Gold mining becomes centralized where economies of scale exist. The more costly mining becomes, the larger firms must be in order to remain efficient. This growth means that the optimal size for a gold mining firm might require that the firm hold a large market share — possibly even a majority. The effects of gold mining centralization are straightforward. As gold mining becomes more centralized, control over the supply of gold becomes more consolidated.
Gold can also be centralized at the banking level. This centralization occurs by banks gaining market share through competition, or when governments centralize the banking system through legal means. A cartelized (or monopolized) banking system gives a small group (or one firm) control over the storage of an economy’s gold. As far as paper substitutes are used, a centralized banking system can control the supply of an economy’s bank notes. Centralized banking may be considered more dangerous than consolidated gold mining, because a bank can use its power to run fractional reserves and issue paper notes in excess of its gold reserves. Some people believe fractional reserve banking is the root of the business cycle, and discourage its practice.
Bitcoin mining centralization occurs through the same process as gold mining centralization. Bitcoin miners with economies of scale are more efficient than smaller miners, thereby creating a tendency for mining firms to grow larger as costs increase. Just like with gold mining, the optimal size for a Bitcoin mining firm may mean that it controls a majority of the mining market — or, in Bitcoin’s case, a majority of the network’s hashing power. A mining firm with a majority market share is more dangerous than a large gold miner, because Bitcoin miners play a powerful role in the overall network. If a miner gains 51% or more of the network’s total hashing power, it is in a position to double spend. Such an event would harm the integrity of the Bitcoin network and would drive many people away from the digital currency.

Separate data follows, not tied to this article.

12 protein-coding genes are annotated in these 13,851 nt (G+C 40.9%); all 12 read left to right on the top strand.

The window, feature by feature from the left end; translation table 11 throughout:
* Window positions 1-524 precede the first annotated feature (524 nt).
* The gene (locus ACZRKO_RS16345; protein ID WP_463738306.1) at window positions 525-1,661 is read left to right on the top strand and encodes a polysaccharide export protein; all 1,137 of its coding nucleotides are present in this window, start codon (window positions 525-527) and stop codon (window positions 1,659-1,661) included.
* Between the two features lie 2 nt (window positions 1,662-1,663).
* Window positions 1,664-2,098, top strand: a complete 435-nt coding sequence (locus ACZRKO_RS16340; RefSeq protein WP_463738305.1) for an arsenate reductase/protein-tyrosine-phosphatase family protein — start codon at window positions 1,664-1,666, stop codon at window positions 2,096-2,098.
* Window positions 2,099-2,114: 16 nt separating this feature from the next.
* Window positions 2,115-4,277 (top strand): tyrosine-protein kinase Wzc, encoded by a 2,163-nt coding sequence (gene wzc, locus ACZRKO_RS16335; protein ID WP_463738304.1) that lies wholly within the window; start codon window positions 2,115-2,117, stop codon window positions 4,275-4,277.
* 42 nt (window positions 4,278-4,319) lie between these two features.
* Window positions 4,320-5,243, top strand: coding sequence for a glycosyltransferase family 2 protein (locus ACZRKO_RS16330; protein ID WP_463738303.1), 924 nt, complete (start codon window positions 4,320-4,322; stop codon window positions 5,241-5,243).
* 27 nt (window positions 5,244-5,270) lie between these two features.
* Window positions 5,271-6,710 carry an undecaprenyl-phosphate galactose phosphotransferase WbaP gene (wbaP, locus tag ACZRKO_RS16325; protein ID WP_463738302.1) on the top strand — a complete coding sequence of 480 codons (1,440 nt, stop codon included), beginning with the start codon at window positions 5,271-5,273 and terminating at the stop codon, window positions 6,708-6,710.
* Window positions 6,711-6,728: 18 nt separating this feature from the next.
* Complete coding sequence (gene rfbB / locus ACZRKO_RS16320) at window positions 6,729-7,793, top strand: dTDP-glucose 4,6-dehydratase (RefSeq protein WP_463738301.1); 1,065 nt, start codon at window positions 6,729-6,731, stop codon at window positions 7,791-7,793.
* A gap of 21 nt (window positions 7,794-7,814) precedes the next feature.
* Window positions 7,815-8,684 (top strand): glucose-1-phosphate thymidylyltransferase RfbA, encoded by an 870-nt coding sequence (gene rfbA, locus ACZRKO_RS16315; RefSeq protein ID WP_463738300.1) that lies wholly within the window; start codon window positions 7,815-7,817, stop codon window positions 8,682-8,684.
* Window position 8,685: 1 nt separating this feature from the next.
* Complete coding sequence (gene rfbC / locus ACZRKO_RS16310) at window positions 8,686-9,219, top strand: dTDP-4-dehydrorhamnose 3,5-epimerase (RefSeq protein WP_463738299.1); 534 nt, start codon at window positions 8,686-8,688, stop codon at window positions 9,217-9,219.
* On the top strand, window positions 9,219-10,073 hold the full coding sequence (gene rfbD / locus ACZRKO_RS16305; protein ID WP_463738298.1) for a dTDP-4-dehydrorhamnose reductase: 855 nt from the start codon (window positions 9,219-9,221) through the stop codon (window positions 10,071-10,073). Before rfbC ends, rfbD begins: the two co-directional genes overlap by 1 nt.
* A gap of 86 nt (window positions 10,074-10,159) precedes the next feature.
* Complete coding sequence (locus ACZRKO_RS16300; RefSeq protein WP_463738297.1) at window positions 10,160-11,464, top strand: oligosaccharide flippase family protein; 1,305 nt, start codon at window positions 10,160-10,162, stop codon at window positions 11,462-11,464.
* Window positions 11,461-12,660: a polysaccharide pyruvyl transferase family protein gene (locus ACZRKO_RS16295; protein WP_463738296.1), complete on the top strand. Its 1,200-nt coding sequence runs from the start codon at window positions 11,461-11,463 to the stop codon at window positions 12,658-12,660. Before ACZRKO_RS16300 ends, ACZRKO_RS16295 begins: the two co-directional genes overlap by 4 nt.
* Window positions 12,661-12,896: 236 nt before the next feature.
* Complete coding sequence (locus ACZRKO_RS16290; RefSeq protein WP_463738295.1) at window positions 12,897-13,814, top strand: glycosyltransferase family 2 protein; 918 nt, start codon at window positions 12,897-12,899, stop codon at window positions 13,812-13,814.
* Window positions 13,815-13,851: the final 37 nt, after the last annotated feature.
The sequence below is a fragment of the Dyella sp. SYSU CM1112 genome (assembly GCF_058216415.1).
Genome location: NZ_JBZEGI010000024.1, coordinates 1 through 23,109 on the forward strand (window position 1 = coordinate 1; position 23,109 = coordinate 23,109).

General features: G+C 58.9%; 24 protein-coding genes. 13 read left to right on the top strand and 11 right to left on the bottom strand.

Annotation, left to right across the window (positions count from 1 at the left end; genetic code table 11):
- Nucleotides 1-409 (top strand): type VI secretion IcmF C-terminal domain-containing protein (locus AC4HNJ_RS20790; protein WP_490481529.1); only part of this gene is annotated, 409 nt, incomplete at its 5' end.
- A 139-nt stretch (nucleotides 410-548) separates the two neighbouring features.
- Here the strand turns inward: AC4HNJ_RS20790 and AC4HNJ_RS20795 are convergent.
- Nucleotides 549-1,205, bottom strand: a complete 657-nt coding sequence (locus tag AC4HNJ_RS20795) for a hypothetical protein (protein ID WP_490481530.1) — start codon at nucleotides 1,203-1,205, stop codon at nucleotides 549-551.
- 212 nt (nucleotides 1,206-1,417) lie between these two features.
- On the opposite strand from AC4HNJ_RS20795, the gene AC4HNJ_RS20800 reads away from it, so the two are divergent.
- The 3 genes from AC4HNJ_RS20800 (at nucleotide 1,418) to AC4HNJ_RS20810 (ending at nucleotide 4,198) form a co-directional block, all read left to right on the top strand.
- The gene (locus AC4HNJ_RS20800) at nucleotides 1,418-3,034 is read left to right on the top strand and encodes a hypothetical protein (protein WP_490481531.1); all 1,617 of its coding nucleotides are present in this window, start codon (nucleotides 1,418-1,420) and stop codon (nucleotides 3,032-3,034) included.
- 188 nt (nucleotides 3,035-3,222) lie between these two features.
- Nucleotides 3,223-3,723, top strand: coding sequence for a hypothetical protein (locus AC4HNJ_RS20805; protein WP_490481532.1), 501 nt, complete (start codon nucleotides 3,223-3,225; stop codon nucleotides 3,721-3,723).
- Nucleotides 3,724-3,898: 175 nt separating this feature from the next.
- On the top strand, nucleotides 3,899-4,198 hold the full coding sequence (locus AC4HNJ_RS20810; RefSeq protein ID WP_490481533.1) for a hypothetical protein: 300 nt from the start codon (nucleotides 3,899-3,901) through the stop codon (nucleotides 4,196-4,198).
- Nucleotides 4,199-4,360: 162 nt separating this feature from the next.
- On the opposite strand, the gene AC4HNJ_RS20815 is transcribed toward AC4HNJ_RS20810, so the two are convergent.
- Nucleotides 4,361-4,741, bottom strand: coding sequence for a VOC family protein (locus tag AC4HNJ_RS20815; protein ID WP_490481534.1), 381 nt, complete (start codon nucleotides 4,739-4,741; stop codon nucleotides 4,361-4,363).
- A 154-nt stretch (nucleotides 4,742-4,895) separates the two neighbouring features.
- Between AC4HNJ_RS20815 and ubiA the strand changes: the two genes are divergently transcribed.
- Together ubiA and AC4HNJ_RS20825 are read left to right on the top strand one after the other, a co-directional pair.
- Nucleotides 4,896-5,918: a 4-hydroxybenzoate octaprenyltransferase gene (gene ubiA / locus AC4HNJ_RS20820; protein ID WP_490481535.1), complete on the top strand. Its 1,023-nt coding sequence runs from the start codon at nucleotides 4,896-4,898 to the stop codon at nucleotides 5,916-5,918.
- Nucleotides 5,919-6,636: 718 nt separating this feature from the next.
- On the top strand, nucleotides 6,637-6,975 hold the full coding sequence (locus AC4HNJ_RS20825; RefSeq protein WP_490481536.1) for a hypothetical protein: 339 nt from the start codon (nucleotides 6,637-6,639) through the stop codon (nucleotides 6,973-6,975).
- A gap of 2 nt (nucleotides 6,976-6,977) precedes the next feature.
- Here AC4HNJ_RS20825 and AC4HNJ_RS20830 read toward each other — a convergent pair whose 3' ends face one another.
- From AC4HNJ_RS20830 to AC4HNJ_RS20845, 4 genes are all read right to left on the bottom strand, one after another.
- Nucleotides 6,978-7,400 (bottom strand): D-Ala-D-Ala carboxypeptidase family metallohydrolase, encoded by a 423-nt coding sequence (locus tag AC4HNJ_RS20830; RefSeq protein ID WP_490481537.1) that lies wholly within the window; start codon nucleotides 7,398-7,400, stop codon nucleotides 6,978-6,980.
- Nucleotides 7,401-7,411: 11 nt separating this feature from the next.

Bitcoin nodes can become centralized as well, which makes the network more vulnerable to an attack. Nodes are essential to the network because they store the blockchain and broadcast transactions across the entire network. Without nodes, Bitcoin would not be able to exist. Two major factors play into node centralization: a growing need for memory and a lack of economic incentive to run nodes. As Bitcoin becomes more widely-accepted, blocks become larger and in turn the blockchain takes up more memory. Since nodes store the entire blockchain, the computers running the nodes must have enough memory and be able to increase their memory capacities over time. However, since nodes currently receive no income, the cost of upgrading memory falls entirely on the operator. The absence of node income eliminates any economic incentive for running a node, making it an action of pure altruism. As a result, fewer people are willing to run nodes as the blockchain gets larger, thereby centralizing the node network. The fewer nodes that exist, the easier it is for an attacker to take down the network, since there are fewer places that need to be forced offline.
Thus, the issue of centralization is not as clear-cut as transaction costs; it is possible that neither gold nor Bitcoin is a winner in this category. Both assets are susceptible to centralization, which can have negative impacts in both cases.
Which is better, Bitcoin or gold? Let us know in the comments below!
This author’s views do not necessarily reflect those of Bitcoinist.net.
Evan is the Senior Editor of Bitcoin.com. He has a bachelor's degree in History with minors in Economics and Political Science. When he's not acting like he knows what he's doing in the newsroom, Evan is most likely playing video games. Follow Evan on Twitter @EvanFaggart.